School choice and the case for equity

Over at Dropout Nation, RiShawn Biddle has explored how school choice activists, particularly those on the left, can re-energize the legal case for equity in education spending. He writes, “If choice activists and civil libertarian groups such as the American Civil Liberties Union successfully take up such moves, it would lead to another round of school choice efforts that would provide more poor and minority children with opportunities to get the high-quality education they deserve.”

Biddle has done more than any journalist to highlight the egregious symptoms of what he calls zip code education, notably pointing to the criminal prosecution of a homeless mother in Connecticut and a low-income parent in Ohio who sent their children to schools outside their assigned districts. He sees relief in the very state constitutional provisions that give most choice advocates heartburn: the idea that states must provide uniform systems of public schools. The language differs depending on the state, but the same barriers exist for voucher or charter school expansions. Or do they?

“Practices that have led to zip code education, including the concept of zoned schools, are essentially unconstitutional; and thus, inter-district choice of the kind encouraged by otherwise foes of choice such as Richard Kahlenberg of the Century Foundation would be allowable,” Biddle writes.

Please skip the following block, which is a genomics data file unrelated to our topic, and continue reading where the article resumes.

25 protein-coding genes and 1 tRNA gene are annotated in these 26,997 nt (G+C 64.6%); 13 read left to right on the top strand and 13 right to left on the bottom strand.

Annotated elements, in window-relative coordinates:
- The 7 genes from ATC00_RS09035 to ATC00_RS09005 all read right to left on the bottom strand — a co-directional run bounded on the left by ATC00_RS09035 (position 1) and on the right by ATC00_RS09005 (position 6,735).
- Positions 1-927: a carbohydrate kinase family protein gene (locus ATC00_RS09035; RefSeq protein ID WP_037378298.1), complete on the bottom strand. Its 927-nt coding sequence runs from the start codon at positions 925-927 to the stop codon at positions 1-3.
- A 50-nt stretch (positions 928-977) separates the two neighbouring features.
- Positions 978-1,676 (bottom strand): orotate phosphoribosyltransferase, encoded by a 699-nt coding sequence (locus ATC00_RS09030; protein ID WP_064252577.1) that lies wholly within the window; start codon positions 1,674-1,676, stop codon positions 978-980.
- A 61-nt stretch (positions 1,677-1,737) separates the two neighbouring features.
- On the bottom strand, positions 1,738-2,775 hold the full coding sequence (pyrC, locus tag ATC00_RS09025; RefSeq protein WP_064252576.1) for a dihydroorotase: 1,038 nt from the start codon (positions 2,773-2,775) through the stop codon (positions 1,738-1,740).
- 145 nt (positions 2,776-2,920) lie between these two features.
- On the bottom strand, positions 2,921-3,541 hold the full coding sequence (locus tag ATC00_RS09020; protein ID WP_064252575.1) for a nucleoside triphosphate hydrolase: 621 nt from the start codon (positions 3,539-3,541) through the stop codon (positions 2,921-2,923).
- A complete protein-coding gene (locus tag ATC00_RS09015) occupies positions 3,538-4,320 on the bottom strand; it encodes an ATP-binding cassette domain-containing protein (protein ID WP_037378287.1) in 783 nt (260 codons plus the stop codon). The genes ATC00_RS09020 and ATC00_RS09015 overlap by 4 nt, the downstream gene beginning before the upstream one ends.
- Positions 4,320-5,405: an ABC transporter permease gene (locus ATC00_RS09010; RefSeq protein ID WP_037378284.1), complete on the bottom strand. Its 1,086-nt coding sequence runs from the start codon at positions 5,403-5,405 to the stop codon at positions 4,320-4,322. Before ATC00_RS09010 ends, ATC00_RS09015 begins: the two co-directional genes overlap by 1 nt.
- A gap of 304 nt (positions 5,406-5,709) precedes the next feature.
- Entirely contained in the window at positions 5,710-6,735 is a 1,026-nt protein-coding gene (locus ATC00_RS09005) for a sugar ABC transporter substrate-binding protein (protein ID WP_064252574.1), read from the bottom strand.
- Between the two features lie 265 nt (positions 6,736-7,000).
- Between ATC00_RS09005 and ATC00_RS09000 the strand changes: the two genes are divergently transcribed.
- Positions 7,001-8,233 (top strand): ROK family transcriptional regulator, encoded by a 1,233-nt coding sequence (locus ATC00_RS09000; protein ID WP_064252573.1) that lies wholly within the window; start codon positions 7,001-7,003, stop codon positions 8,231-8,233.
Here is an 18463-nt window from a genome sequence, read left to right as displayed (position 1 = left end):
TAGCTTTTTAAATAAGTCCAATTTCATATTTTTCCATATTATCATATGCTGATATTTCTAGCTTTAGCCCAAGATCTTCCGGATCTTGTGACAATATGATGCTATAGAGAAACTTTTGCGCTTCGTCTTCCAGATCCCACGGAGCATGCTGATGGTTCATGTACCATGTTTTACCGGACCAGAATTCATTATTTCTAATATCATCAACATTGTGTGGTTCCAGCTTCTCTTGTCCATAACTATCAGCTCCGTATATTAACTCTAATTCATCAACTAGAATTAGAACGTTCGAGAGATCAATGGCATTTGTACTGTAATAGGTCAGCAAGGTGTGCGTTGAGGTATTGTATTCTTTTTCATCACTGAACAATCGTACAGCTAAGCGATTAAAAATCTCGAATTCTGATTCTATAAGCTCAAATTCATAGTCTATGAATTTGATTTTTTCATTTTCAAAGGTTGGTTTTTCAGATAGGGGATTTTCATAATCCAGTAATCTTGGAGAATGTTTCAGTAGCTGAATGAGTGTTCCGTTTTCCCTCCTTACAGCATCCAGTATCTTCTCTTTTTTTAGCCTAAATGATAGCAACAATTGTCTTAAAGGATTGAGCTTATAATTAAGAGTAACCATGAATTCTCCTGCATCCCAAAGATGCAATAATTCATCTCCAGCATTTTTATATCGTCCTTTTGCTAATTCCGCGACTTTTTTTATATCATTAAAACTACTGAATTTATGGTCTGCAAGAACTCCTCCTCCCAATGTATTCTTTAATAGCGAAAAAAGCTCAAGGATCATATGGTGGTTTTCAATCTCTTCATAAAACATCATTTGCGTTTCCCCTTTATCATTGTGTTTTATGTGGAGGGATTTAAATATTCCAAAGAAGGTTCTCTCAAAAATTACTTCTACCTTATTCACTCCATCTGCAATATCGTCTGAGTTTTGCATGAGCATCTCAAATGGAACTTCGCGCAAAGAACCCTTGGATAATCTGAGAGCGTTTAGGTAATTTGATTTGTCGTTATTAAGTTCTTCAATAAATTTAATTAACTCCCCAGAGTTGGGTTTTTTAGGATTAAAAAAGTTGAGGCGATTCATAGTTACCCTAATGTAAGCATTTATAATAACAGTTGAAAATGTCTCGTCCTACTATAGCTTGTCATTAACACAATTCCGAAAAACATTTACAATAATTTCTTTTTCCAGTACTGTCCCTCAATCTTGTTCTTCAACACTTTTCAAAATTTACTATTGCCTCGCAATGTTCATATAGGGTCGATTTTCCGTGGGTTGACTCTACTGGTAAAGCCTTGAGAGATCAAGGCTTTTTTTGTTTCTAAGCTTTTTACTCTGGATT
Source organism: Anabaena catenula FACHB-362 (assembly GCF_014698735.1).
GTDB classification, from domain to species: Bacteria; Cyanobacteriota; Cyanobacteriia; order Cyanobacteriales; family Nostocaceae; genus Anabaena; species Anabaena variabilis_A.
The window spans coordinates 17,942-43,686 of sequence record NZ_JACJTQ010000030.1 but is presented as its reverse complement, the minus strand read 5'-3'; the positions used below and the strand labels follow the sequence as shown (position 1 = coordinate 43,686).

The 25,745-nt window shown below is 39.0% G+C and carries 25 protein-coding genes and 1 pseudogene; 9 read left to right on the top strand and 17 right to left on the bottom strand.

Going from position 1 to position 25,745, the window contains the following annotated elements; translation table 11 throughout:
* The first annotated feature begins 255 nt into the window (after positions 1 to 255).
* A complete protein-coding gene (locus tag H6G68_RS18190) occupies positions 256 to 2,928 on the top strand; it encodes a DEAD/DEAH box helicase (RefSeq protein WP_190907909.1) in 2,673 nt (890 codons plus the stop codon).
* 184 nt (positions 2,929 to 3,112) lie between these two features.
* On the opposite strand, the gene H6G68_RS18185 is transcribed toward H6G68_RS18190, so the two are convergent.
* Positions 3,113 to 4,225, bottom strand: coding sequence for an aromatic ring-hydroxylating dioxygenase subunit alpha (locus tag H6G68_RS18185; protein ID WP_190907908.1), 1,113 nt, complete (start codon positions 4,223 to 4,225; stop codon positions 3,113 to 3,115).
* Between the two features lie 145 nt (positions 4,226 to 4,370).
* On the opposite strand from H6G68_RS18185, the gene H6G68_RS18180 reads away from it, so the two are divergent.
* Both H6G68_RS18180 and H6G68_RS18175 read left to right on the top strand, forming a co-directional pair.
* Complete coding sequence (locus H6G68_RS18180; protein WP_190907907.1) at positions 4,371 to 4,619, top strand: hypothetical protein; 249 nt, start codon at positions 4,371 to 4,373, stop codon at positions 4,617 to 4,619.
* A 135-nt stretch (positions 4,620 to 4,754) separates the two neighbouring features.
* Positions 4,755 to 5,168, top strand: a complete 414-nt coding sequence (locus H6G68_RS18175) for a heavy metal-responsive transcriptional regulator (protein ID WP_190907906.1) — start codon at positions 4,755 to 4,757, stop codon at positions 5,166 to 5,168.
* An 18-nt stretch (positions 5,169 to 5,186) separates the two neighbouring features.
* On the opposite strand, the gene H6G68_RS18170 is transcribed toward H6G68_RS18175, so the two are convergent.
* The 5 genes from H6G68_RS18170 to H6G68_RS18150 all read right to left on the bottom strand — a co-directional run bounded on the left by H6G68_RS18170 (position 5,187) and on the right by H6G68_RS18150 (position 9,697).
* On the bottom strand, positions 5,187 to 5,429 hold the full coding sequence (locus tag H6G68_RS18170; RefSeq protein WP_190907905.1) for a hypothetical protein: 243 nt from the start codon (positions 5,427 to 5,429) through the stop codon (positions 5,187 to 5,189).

Before readers roll their eyes, they should know there is precedence in Biddle’s contention, namely in two of the most stalwart advocates for equity, John E. Coons and Stephen D. Sugarman of the University of California at Berkeley. Coons and Sugarman first struck at the inequalities in school spending between rich districts and poor districts in the 40-year-old California case known as Serrano v. Priest. The case led the California Supreme Court in 1971 to establish the concept of “fiscal neutrality,” which recognized that the quality of a child’s education should not be a function of a district’s wealth or poverty. The way to equalize education for rich and poor, Coons and Sugarman eventually argued, was to enact a system of choice.

A commitment to family choice in education, Coons would later write, “would maximize, equalize and dignify as no other remedy imaginable.” And, notably, this comes from a progressive voice that Biddle believes is critical to this enterprise. While it’s unlikely that any grassroots or parent-led effort can soon convince the ACLU to drop its opposition to the choice policies that Biddle and Coons would promote, Biddle is right to argue that it will take a left-of-center effort to quarterback this challenge.